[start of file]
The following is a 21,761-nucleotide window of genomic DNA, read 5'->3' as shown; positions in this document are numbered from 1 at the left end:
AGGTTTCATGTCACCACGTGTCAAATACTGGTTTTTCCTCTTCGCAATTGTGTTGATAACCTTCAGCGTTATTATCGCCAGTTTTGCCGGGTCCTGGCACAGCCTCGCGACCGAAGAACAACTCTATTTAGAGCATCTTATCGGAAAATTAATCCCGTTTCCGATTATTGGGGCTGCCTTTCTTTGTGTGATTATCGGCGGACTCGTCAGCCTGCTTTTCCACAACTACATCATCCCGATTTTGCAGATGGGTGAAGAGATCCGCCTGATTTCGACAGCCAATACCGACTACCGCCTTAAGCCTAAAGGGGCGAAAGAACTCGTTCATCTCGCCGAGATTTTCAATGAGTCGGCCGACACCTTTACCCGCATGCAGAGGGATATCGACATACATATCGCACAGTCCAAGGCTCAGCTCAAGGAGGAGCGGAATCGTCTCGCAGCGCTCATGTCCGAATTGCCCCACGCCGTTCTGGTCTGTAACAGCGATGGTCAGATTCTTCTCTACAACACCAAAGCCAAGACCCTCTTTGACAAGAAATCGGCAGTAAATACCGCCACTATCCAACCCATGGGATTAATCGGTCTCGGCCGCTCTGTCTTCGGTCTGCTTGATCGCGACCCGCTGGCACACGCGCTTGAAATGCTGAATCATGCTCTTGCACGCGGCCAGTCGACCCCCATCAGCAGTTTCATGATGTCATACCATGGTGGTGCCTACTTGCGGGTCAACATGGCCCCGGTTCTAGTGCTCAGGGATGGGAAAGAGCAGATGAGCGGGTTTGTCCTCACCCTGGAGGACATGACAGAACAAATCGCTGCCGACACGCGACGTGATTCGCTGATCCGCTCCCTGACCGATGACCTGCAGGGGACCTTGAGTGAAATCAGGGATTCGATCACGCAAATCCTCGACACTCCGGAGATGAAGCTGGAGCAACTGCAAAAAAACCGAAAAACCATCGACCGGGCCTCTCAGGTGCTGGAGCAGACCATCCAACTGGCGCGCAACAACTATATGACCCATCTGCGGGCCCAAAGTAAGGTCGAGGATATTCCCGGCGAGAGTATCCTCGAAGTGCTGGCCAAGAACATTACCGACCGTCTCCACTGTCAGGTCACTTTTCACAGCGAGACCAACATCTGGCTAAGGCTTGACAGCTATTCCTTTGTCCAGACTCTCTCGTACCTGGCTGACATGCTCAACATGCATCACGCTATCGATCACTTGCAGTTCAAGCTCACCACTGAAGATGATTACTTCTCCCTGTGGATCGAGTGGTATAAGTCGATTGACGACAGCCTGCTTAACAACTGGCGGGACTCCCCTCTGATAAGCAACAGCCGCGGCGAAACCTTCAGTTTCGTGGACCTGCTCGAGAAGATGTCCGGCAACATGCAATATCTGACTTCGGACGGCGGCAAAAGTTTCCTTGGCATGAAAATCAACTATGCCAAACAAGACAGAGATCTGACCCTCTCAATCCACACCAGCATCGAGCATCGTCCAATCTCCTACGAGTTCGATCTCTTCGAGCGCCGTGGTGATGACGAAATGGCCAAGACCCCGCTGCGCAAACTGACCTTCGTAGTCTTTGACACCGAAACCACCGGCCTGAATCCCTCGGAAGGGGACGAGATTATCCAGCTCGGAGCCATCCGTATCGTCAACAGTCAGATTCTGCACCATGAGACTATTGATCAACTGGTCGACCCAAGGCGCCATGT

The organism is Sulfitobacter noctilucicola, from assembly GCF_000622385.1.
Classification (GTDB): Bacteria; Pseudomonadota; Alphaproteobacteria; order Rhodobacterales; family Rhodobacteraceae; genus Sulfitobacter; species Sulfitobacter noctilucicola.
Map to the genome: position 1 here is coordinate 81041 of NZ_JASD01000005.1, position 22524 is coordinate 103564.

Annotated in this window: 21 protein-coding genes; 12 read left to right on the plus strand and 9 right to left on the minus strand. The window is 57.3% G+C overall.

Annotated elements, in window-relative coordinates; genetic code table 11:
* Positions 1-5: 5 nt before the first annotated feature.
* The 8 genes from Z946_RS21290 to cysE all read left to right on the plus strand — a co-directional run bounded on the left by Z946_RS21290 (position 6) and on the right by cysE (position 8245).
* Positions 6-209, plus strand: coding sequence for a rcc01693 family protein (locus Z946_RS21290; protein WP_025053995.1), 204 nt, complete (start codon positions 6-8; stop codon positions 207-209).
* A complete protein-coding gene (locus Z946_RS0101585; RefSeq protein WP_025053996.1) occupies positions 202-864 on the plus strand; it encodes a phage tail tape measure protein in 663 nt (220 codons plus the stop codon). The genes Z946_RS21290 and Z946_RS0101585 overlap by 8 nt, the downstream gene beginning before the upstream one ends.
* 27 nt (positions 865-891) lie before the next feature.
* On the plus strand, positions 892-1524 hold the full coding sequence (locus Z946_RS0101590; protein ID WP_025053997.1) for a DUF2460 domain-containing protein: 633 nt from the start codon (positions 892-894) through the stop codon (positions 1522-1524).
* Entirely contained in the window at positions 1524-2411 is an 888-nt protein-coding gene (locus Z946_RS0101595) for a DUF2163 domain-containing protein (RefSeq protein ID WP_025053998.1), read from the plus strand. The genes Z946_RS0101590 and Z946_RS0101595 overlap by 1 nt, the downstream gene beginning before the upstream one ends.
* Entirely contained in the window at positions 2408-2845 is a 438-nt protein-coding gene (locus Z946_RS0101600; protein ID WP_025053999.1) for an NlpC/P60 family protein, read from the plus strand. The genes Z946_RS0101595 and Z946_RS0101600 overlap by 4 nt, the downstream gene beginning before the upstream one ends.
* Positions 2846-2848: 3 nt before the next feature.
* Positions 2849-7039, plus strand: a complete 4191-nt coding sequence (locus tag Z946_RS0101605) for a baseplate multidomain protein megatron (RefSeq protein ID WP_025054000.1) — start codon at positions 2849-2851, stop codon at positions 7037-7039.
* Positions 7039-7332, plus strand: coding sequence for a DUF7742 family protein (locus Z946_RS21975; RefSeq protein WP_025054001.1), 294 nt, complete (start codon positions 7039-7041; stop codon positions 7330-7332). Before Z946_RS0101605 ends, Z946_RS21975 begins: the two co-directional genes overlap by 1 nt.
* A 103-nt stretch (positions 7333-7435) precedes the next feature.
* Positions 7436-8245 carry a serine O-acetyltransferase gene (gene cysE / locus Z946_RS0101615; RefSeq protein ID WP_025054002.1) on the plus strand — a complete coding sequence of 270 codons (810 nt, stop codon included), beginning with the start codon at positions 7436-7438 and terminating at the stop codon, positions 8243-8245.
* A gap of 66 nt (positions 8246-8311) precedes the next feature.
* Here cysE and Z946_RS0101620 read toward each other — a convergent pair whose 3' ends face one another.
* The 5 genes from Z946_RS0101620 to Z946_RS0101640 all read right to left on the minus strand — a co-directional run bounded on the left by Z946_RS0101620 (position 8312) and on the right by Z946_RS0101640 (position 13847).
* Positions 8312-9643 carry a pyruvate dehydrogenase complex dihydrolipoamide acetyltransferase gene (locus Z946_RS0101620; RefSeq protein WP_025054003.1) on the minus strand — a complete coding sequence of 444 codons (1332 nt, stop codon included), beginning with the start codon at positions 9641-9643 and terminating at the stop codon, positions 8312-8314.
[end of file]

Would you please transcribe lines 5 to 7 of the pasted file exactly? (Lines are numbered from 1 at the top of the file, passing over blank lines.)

Map to the genome: position 1 here is coordinate 81041 of NZ_JASD01000005.1, position 22524 is coordinate 103564.

Annotated in this window: 21 protein-coding genes; 12 read left to right on the plus strand and 9 right to left on the minus strand. The window is 57.3% G+C overall.

Annotated elements, in window-relative coordinates; genetic code table 11: